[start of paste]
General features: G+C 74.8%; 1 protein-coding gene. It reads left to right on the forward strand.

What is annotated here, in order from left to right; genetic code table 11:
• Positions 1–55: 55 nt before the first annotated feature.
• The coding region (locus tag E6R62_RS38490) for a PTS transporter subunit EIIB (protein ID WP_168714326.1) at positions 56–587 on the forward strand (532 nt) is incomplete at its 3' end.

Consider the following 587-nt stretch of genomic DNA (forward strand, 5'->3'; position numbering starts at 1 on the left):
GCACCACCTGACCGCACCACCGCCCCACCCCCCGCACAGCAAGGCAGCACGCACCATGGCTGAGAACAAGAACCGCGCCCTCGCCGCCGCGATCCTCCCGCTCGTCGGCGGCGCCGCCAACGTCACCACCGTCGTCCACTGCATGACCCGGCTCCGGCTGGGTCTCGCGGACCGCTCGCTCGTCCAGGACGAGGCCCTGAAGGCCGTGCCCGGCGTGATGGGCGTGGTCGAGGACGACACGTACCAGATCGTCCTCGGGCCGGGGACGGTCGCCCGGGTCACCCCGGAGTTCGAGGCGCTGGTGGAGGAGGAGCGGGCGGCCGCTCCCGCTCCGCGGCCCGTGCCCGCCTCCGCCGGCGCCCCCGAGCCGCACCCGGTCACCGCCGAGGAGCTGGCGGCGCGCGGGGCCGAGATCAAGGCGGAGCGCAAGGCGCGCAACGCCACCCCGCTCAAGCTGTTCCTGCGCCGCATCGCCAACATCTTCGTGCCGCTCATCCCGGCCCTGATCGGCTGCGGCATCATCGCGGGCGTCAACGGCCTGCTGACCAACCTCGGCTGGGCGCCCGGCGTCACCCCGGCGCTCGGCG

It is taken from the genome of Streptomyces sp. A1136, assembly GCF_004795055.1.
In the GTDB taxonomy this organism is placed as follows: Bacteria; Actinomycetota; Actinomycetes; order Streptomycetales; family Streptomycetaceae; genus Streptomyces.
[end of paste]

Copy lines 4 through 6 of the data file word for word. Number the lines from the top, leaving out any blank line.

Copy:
• The coding region (locus tag E6R62_RS38490) for a PTS transporter subunit EIIB (protein ID WP_168714326.1) at positions 56–587 on the forward strand (532 nt) is incomplete at its 3' end.

Consider the following 587-nt stretch of genomic DNA (forward strand, 5'->3'; position numbering starts at 1 on the left):
GCACCACCTGACCGCACCACCGCCCCACCCCCCGCACAGCAAGGCAGCACGCACCATGGCTGAGAACAAGAACCGCGCCCTCGCCGCCGCGATCCTCCCGCTCGTCGGCGGCGCCGCCAACGTCACCACCGTCGTCCACTGCATGACCCGGCTCCGGCTGGGTCTCGCGGACCGCTCGCTCGTCCAGGACGAGGCCCTGAAGGCCGTGCCCGGCGTGATGGGCGTGGTCGAGGACGACACGTACCAGATCGTCCTCGGGCCGGGGACGGTCGCCCGGGTCACCCCGGAGTTCGAGGCGCTGGTGGAGGAGGAGCGGGCGGCCGCTCCCGCTCCGCGGCCCGTGCCCGCCTCCGCCGGCGCCCCCGAGCCGCACCCGGTCACCGCCGAGGAGCTGGCGGCGCGCGGGGCCGAGATCAAGGCGGAGCGCAAGGCGCGCAACGCCACCCCGCTCAAGCTGTTCCTGCGCCGCATCGCCAACATCTTCGTGCCGCTCATCCCGGCCCTGATCGGCTGCGGCATCATCGCGGGCGTCAACGGCCTGCTGACCAACCTCGGCTGGGCGCCCGGCGTCACCCCGGCGCTCGGCG